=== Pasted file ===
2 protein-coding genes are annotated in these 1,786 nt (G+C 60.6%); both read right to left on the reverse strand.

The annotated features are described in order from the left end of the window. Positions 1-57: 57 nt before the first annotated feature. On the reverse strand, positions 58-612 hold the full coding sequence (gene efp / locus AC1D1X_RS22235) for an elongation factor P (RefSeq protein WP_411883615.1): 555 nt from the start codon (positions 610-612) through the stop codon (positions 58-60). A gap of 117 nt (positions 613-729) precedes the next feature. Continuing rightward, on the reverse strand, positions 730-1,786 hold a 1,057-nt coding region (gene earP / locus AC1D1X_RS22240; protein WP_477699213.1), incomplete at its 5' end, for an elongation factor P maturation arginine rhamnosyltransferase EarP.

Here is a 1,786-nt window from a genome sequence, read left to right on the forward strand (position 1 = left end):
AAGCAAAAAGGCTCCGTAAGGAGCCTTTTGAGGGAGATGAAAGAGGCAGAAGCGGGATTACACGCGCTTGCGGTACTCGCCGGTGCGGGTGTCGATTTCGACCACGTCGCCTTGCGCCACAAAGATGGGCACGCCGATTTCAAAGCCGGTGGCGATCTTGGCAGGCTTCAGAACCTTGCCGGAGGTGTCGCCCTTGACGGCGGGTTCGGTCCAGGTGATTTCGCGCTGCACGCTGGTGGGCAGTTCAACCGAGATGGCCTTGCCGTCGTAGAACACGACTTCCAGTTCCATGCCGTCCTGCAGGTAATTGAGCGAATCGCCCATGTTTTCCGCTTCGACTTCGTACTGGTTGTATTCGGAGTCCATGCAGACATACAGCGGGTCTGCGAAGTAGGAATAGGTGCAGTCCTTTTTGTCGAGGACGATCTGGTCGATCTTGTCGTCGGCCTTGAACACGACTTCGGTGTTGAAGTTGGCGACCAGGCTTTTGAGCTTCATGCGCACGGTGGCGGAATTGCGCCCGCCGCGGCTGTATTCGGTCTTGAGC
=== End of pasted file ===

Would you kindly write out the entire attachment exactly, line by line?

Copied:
2 protein-coding genes are annotated in these 1,786 nt (G+C 60.6%); both read right to left on the reverse strand.

The annotated features are described in order from the left end of the window. Positions 1-57: 57 nt before the first annotated feature. On the reverse strand, positions 58-612 hold the full coding sequence (gene efp / locus AC1D1X_RS22235) for an elongation factor P (RefSeq protein WP_411883615.1): 555 nt from the start codon (positions 610-612) through the stop codon (positions 58-60). A gap of 117 nt (positions 613-729) precedes the next feature. Continuing rightward, on the reverse strand, positions 730-1,786 hold a 1,057-nt coding region (gene earP / locus AC1D1X_RS22240; protein WP_477699213.1), incomplete at its 5' end, for an elongation factor P maturation arginine rhamnosyltransferase EarP.

Here is a 1,786-nt window from a genome sequence, read left to right on the forward strand (position 1 = left end):
AAGCAAAAAGGCTCCGTAAGGAGCCTTTTGAGGGAGATGAAAGAGGCAGAAGCGGGATTACACGCGCTTGCGGTACTCGCCGGTGCGGGTGTCGATTTCGACCACGTCGCCTTGCGCCACAAAGATGGGCACGCCGATTTCAAAGCCGGTGGCGATCTTGGCAGGCTTCAGAACCTTGCCGGAGGTGTCGCCCTTGACGGCGGGTTCGGTCCAGGTGATTTCGCGCTGCACGCTGGTGGGCAGTTCAACCGAGATGGCCTTGCCGTCGTAGAACACGACTTCCAGTTCCATGCCGTCCTGCAGGTAATTGAGCGAATCGCCCATGTTTTCCGCTTCGACTTCGTACTGGTTGTATTCGGAGTCCATGCAGACATACAGCGGGTCTGCGAAGTAGGAATAGGTGCAGTCCTTTTTGTCGAGGACGATCTGGTCGATCTTGTCGTCGGCCTTGAACACGACTTCGGTGTTGAAGTTGGCGACCAGGCTTTTGAGCTTCATGCGCACGGTGGCGGAATTGCGCCCGCCGCGGCTGTATTCGGTCTTGAGC